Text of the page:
I haven't been very political lately. When I started this blog, I occasionally went on feminist or socialist rants, but lately, it's been much more of a "this is what I've been doing lately" blog. Some days, I feel like I should be saying something more important, but frankly, the internet is full of people with opinions, and only one person living my life. Not that my life is anything extraordinary, but one of the greatest compliments I have ever received on my blog was being told that it was like being in the room with a good friend. So, I guess I don't blog to be heard so much as to connect. And when I go through dryish spells like I have been on lately, I don't miss the exposition as much as the connection. So, I might not have anything deep to say, but here I am, saying it.
I've noticed that I go through cycles in my thinking, which reflects in my writing. Not too long ago, I went through a very introspective phase, and blogged a lot about internal issues. Quite a while before that, I went through a political phase, and every item in my news feeds seemed to spark some kind of political rant (be grateful that I only wrote a fraction of them down.) Since then, I have actually deleted all my news feeds, because I found myself not caring about what I was reading, let alone being inspired to write about them. And today, when at least four people on my blogroll wrote about the Mooninite bomb scare, I just kindof shrugged my shoulders, unsurprised and not inspired to rant in the least. I already knew America was stupidly paranoid. Sure, there are days when, although you already knew the sky was blue, the sheer, beautiful, blue, brilliance of a certain day's sky inspires you to write about it. But not today. The sky is actually kindof gray today. Don't worry, though, my political junkie friends, I'm sure I will cycle back through my political ire phase again at some point.
Until then, here is a brief housekeeping note and a pointless anecdote.
I've been getting a lot of spam comments on this blog lately. In and of themselves, they aren't all that annoying, but when I check my inbox and see that seven people commented on my blog, it gets my hopes up, and I feel loved, and I get all excited to see what people said, and then it's such a let down to discover that, no, in fact, seven robots spammed my blog, attempting to incite my readers to purchase cialis or viagra. It's also just plain tedious to go through and delete them. So, I've turned on word verification, which I realize is extremely annoying, but it's better than not allowing anonymous comments, because I know some of my readers don't have blogs of their own, and I am such a comment junkie that I would like to make it possible for the greatest number of non-robot people to give me feedback on what they have read. Stupid robots don't even click on my ads.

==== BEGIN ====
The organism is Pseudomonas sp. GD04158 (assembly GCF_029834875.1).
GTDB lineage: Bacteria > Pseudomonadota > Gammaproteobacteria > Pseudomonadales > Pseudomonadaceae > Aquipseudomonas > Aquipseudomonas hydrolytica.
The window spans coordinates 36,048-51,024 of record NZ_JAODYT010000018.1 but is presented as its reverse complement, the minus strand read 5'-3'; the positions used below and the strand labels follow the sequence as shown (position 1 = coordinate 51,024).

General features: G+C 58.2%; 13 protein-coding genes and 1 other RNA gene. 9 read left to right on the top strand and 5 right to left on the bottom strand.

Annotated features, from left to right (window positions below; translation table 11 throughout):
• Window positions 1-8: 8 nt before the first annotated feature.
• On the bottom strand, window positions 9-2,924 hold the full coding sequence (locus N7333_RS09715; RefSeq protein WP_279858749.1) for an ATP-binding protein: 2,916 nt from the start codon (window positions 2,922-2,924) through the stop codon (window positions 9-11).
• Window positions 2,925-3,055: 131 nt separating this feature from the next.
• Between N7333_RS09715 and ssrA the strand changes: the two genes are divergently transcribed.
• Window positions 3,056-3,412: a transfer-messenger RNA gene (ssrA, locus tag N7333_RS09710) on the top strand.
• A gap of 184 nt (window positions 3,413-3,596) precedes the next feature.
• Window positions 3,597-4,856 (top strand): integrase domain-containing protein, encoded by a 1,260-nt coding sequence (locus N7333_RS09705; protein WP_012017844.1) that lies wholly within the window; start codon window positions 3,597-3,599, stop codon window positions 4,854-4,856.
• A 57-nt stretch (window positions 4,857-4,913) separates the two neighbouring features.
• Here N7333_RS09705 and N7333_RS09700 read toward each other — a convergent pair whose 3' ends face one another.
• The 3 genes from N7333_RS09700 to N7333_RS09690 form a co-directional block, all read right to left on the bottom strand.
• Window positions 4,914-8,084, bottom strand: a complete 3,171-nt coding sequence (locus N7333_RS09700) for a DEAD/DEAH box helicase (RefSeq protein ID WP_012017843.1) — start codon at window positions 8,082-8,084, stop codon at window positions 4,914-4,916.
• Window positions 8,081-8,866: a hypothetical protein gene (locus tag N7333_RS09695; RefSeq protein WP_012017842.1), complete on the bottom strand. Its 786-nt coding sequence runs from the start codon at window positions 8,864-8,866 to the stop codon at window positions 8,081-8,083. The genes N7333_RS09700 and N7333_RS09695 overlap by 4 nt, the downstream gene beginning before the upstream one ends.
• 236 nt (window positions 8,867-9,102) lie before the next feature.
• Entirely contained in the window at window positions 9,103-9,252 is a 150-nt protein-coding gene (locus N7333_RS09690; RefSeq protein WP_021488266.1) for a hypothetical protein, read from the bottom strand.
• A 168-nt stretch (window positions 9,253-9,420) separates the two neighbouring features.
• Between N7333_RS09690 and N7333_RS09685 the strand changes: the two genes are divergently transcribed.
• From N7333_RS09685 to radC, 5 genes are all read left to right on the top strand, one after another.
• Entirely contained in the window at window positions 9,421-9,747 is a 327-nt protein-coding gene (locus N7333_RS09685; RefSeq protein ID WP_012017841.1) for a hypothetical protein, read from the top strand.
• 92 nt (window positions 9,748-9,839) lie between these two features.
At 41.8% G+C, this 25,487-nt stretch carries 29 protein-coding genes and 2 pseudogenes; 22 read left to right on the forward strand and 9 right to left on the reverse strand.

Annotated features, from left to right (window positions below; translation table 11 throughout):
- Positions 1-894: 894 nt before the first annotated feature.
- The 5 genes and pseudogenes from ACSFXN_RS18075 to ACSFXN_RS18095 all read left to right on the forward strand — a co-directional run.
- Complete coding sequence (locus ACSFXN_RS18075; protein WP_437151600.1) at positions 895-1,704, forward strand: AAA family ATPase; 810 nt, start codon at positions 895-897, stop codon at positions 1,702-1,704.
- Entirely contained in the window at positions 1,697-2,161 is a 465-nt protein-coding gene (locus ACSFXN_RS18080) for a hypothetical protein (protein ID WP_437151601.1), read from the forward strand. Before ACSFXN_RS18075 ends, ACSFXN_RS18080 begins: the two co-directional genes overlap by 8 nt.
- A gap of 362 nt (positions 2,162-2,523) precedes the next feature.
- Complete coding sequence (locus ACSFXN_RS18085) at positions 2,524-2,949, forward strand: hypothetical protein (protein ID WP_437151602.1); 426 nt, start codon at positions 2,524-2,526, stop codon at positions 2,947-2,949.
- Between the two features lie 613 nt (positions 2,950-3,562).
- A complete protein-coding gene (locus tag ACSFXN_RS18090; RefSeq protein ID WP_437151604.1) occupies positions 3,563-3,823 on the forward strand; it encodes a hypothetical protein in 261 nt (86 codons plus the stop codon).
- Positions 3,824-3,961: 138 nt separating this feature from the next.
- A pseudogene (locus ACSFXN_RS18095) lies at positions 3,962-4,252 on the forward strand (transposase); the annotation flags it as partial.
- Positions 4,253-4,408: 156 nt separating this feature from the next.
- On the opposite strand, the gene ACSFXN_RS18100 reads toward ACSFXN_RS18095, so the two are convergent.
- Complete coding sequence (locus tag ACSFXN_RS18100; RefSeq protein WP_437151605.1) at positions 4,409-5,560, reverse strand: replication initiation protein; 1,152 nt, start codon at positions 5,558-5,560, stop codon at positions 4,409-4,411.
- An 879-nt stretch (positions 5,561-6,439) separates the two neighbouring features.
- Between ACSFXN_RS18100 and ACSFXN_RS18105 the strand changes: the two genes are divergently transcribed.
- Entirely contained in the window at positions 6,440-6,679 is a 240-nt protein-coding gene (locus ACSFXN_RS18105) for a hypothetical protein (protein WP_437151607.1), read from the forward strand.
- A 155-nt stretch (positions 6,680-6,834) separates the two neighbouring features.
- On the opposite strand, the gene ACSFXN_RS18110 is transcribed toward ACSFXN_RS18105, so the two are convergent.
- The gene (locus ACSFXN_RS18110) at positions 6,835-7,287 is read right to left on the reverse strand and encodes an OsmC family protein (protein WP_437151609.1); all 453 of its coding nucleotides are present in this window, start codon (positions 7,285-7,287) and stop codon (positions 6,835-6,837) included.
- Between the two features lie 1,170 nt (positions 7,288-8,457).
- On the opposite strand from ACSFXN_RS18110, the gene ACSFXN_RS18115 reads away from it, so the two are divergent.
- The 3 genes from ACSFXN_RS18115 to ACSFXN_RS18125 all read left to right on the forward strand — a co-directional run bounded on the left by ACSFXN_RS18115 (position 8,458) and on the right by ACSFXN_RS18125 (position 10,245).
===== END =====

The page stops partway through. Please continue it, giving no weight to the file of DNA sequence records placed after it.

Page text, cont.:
So, Kate recently blogged about her new schedule, which includes working out every day except Sunday, and how she did Tae-Bo as part of this new schedule. And it almost inspired me to start a workout schedule of my own. Almost, but not quite. Because I have gotten quite wary of new regimes for my life. I'm an excellent self-motivator if, say, someone else is paying me or grading me on the results of my motivation. But I am terrible at things like self-imposed fitness regimes. New year's resolutions for me usually last about a month, and the last time I tried to read the Bible in a year, I think I kept it up for about three months (which was probably a record for me, actually). That rule of thumb that doing something for three weeks makes it a habit? Not true.
Last year, I decided to set myself a short enough timeline for a fitness regime that I might actually carry it through to completion. Forty days of exercising every day - nothing elaborate, just something every day. Forty days is nothing, right? I could do that. I think I lasted two weeks. Perhaps part of my problem is that I am an all-or-nothing sort of person, so if I miss one day, I throw in the towel completely, rather than simply getting back in the groove the next day. But that's a rant for another day, when I am in a more introspective blogging mood. I promised a pointless anecdote.
I woke up this morning, and I saw my Tae-Bo DVD sitting on the coffee table, and I thought of Kate and her fitness regime, and I decided to start a fitness regime of my own that I knew I could follow through. I decided to put in the DVD, and do the workout. Once. Every day, for one entire day. And I did it, and it felt good, and now I'm going to go celebrate with a shower.